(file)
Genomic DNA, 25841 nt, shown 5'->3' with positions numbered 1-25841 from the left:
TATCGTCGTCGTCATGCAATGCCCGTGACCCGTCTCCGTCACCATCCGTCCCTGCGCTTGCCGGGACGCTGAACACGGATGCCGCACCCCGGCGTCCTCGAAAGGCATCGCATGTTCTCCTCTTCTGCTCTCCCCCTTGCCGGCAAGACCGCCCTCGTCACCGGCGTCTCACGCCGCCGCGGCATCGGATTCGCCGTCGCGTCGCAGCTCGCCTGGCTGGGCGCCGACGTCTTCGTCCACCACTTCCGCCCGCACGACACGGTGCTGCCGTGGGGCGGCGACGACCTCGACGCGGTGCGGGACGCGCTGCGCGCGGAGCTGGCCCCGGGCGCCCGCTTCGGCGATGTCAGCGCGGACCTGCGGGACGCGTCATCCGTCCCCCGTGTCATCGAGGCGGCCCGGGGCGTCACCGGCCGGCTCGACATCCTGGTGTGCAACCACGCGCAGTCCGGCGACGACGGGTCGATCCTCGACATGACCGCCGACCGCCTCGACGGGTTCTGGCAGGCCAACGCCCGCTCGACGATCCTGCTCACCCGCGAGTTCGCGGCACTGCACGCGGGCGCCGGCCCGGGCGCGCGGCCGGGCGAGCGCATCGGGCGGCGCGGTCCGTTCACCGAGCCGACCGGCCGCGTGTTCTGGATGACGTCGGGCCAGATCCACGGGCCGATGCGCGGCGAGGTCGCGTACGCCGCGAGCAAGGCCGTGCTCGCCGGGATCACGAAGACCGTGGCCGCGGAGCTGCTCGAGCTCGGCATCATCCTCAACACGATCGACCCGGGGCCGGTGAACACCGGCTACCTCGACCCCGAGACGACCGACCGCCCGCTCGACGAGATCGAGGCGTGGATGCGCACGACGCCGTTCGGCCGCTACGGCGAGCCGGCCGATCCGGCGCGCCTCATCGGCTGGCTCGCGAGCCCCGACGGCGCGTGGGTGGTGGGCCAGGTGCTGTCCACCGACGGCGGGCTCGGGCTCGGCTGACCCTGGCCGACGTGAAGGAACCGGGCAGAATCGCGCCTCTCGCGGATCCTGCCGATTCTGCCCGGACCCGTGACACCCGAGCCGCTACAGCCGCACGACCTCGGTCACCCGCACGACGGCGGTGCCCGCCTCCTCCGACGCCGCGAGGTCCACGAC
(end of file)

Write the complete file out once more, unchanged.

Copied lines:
Genomic DNA, 25841 nt, shown 5'->3' with positions numbered 1-25841 from the left:
TATCGTCGTCGTCATGCAATGCCCGTGACCCGTCTCCGTCACCATCCGTCCCTGCGCTTGCCGGGACGCTGAACACGGATGCCGCACCCCGGCGTCCTCGAAAGGCATCGCATGTTCTCCTCTTCTGCTCTCCCCCTTGCCGGCAAGACCGCCCTCGTCACCGGCGTCTCACGCCGCCGCGGCATCGGATTCGCCGTCGCGTCGCAGCTCGCCTGGCTGGGCGCCGACGTCTTCGTCCACCACTTCCGCCCGCACGACACGGTGCTGCCGTGGGGCGGCGACGACCTCGACGCGGTGCGGGACGCGCTGCGCGCGGAGCTGGCCCCGGGCGCCCGCTTCGGCGATGTCAGCGCGGACCTGCGGGACGCGTCATCCGTCCCCCGTGTCATCGAGGCGGCCCGGGGCGTCACCGGCCGGCTCGACATCCTGGTGTGCAACCACGCGCAGTCCGGCGACGACGGGTCGATCCTCGACATGACCGCCGACCGCCTCGACGGGTTCTGGCAGGCCAACGCCCGCTCGACGATCCTGCTCACCCGCGAGTTCGCGGCACTGCACGCGGGCGCCGGCCCGGGCGCGCGGCCGGGCGAGCGCATCGGGCGGCGCGGTCCGTTCACCGAGCCGACCGGCCGCGTGTTCTGGATGACGTCGGGCCAGATCCACGGGCCGATGCGCGGCGAGGTCGCGTACGCCGCGAGCAAGGCCGTGCTCGCCGGGATCACGAAGACCGTGGCCGCGGAGCTGCTCGAGCTCGGCATCATCCTCAACACGATCGACCCGGGGCCGGTGAACACCGGCTACCTCGACCCCGAGACGACCGACCGCCCGCTCGACGAGATCGAGGCGTGGATGCGCACGACGCCGTTCGGCCGCTACGGCGAGCCGGCCGATCCGGCGCGCCTCATCGGCTGGCTCGCGAGCCCCGACGGCGCGTGGGTGGTGGGCCAGGTGCTGTCCACCGACGGCGGGCTCGGGCTCGGCTGACCCTGGCCGACGTGAAGGAACCGGGCAGAATCGCGCCTCTCGCGGATCCTGCCGATTCTGCCCGGACCCGTGACACCCGAGCCGCTACAGCCGCACGACCTCGGTCACCCGCACGACGGCGGTGCCCGCCTCCTCCGACGCCGCGAGGTCCACGAC